In the case of "common" algorithms, however, parallelization is much more difficult, and calculations need to create the appropriate environment that distributed computing allows. In this context, we have been focusing in the long term on the issue of building a universally applicable distributed environment as well as on concrete ways of its use.

The practical aspects of building a distributed environment and related mainly to development issues are solved in cooperation with CESNET. At FI and ÚVT we mainly deal with the following areas:


In particular, we focus on authentication methods using different identifiers and mechanisms such as Kerberos, digital certificates, common and one-time passwords, and possible transformations between mechanisms. We will also focus on the use of Shibboleth and SAML technology federations and their integration into distributed applications. An example of these applications is a pathological atlas that allows access from several academic federations across Europe or an on-line certification authority whose certificates containing additional user attributes are the basis of our solution for secure video conferencing systems.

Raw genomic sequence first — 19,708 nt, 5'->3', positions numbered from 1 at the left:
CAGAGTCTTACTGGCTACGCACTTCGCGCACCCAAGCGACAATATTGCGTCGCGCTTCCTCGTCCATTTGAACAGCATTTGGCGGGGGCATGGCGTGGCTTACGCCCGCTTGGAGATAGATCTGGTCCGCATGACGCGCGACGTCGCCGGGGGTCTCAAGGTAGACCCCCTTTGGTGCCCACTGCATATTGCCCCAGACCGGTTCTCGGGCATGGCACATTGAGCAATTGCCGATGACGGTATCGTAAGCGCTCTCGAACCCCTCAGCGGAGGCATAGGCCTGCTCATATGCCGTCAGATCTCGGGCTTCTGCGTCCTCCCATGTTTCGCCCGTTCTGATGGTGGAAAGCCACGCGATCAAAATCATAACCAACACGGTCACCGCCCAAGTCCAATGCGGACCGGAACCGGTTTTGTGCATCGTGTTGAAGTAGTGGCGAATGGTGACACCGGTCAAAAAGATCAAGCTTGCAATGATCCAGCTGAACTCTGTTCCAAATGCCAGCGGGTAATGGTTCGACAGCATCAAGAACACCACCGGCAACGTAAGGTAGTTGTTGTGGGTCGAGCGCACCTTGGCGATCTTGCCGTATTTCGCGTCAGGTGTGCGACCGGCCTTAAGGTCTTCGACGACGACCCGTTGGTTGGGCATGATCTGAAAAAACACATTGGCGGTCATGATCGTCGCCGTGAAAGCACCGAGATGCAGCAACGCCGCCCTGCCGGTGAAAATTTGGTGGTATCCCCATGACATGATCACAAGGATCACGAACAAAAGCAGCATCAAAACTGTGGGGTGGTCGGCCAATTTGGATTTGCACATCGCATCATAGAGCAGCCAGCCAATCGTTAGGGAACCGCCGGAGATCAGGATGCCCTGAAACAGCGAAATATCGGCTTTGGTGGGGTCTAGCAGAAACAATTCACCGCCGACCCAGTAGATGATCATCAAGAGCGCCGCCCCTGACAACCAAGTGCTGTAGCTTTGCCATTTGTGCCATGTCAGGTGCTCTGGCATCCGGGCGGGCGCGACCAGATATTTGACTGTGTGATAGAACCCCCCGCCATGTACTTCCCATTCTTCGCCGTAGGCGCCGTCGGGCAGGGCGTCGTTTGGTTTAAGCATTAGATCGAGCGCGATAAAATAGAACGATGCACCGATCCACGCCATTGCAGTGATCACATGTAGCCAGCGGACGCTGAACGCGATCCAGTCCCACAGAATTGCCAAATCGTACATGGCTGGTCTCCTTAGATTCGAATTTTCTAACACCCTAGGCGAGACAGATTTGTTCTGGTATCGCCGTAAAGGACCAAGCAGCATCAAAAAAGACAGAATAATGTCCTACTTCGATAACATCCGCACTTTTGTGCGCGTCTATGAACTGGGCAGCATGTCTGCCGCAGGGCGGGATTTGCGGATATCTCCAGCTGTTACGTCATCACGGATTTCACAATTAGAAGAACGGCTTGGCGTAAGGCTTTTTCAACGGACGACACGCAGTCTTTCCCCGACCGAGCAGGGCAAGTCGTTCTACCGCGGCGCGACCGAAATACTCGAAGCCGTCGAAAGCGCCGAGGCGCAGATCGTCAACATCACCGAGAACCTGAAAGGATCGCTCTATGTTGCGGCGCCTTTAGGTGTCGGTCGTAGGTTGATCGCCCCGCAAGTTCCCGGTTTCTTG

Since many existing systems use digital certificates, we focus on PKI deployment issues in a widely distributed environment and on PKI issues that are not visible on a small scale. We tackle the possibilities of getting digital certificates easier and, for example, connecting to institutional user management systems. E.g. the developed connection to the authentication mechanism in the University University will allow transparent access to MU secure pages. Some of the aspects we have recently addressed include the reliable distribution of a revocated certificate list or the support of smart cards in distributed systems.

Distributed storage space